, NAIROBI, May 27 – A report released by a local non-governmental organisation on Tuesday shows that the post election violence in Kenya was pre-planned.
The report titled ‘Who is Guilty?’ was compiled by the Youth Agenda and details all forms of violence committed in the country more than two months after the disputed December poll.
“Pre-planned electoral violence represents nearly three quarters of all the reported incidents at 71 percent, compared to 20.73 percent for the spontaneous incidents,” the organisation’s Chief Executive Kepta Ombati said when he released the report at a Nairobi hotel.
Ombati said that they had documented evidence on how many of the incidents were planned long before the elections were held.
“This includes the hiring of youth to either disrupt or cause mayhem during the election period itself,” he declared.
Organised criminals gangs like the outlawed Mungiki sect, Jeshi la Embakasi and Kamjesh among others are blamed for perpetrating most of the chaotic atrocities that threatened the country’s stability early this year.
Kenya National Commission on Human Rights Chairman Maina Kiai, who launched the report, said the country could witness more of such cases unless the current constitution is changed.
“We are a bunch of violent people. We are a society of hypocrites and unless we come to terms with that reality, we may never change the situation. This country needs a new constitution for things to change,” he said.
Kiai uttered that the report by the Youth Agenda would help the country to reflect and realise the need to embrace peace and unity.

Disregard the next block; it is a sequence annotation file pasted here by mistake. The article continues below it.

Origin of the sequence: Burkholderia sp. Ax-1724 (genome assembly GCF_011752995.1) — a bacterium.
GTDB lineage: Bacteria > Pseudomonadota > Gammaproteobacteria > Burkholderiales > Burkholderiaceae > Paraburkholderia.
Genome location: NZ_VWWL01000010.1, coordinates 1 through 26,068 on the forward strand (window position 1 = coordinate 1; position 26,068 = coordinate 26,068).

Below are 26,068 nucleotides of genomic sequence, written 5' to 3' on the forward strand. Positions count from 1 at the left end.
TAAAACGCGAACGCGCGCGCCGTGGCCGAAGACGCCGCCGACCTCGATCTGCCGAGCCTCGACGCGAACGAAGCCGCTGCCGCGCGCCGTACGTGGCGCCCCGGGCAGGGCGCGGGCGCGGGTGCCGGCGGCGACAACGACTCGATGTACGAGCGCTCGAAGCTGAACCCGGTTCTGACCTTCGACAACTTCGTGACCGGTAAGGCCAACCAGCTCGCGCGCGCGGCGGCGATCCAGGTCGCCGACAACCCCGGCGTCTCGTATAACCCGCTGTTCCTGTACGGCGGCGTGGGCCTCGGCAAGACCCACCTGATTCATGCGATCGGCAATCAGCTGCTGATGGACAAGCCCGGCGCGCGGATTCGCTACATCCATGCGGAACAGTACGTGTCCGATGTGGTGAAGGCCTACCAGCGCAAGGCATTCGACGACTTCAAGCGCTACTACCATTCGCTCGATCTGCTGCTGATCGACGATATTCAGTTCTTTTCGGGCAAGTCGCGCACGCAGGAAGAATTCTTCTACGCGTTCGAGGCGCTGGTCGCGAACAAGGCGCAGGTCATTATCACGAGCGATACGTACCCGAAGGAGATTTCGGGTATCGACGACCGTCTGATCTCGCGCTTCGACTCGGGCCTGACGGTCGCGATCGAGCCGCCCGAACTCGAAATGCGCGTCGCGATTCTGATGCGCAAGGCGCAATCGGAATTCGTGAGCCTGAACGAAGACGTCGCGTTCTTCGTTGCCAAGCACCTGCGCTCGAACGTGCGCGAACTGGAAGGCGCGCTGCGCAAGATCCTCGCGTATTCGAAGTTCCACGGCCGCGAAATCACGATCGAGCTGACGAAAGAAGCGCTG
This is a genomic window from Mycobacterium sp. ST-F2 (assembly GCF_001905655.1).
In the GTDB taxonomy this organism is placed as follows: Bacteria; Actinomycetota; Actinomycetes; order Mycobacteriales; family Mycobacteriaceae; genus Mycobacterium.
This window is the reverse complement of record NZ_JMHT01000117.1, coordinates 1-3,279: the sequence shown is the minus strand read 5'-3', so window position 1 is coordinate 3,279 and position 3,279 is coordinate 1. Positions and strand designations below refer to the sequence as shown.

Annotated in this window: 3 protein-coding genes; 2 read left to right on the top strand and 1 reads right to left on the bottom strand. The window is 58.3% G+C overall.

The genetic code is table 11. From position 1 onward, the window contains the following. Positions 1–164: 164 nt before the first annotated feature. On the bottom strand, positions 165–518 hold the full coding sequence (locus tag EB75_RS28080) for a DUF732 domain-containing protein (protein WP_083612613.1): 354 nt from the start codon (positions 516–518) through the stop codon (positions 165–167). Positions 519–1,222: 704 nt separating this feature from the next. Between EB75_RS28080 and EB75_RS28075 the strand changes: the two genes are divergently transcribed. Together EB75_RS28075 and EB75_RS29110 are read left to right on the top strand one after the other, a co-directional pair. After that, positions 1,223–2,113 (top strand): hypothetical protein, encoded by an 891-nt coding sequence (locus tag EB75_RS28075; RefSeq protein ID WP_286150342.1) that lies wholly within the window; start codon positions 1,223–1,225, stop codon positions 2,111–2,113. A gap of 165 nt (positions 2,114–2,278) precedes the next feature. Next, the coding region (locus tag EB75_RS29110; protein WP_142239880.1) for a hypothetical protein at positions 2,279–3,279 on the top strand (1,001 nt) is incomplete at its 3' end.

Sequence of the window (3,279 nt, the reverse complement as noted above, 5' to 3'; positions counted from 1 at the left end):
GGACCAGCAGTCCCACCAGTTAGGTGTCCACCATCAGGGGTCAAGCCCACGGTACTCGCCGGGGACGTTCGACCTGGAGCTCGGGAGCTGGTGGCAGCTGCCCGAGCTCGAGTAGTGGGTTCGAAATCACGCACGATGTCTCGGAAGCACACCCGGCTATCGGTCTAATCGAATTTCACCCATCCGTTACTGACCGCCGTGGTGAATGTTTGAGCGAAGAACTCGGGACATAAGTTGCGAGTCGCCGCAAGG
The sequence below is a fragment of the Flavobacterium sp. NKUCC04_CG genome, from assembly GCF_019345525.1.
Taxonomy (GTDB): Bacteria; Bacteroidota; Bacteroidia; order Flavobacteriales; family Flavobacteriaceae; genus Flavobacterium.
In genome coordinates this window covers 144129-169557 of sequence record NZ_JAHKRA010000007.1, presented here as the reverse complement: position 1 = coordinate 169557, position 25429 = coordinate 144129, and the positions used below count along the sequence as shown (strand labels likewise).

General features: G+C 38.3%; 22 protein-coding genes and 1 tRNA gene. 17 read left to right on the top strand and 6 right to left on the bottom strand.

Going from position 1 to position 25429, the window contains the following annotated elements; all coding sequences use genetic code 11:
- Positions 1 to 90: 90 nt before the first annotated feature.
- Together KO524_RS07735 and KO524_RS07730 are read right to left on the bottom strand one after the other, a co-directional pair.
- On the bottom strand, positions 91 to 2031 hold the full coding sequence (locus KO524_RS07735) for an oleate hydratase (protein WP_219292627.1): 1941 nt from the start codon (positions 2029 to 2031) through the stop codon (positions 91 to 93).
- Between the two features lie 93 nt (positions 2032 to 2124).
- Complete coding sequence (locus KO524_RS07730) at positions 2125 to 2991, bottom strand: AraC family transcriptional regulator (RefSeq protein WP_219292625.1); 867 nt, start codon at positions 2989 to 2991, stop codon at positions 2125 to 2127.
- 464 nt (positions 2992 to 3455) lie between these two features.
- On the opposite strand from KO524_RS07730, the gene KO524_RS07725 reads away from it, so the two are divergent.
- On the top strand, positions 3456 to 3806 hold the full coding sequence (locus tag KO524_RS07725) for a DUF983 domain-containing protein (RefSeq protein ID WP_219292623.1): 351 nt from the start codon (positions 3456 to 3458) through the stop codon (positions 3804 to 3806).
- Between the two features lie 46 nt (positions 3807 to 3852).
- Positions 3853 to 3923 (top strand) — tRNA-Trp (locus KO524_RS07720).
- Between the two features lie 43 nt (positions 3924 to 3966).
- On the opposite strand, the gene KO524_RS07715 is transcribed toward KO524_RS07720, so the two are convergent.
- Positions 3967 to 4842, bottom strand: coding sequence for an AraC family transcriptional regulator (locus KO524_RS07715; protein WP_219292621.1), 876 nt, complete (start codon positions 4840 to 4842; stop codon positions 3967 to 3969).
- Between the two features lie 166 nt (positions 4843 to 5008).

The 88-page report largely blames the youth for active participation in the killings of nearly more than 1,500 people and the displacement of over 500,000 others.
About 600 suspected perpetrators of the violence are being held by the police, many of them young people accused of having killed, maimed or burnt people’s houses after the presidential polls.
The findings indicate that the youth were responsible for planning 7.32 percent of all incidents of pre-planned violence.
Older persons were responsible for 17.07 percent.
Joint planning accounts for 57.32 percent of all cases, the report said, while revealing that it was difficult to establish responsibility for the remaining cases.
“The youth were the main actors taking the lead with responsibility for 54.88 percent of all the cases, while older people account for only 14.63 percent,” Ombati said.
The report also lists down a number of recommendations including the total overhaul of the Electoral Commission of Kenya (ECK), which it says should be replaced with competent professionals.
It also recommends the formation of a special police unit to handle election-related offences in the country.
“This is to ensure that there is effective enforcement of electoral laws and regulations.”
Other proposals outlined in the report include the necessity of educating Kenyans on the need to shun violence countrywide through civic education programmes.
The report suggests that the youth be actively engaged in the search for solutions for electoral violence as well as other political, economic and social problems.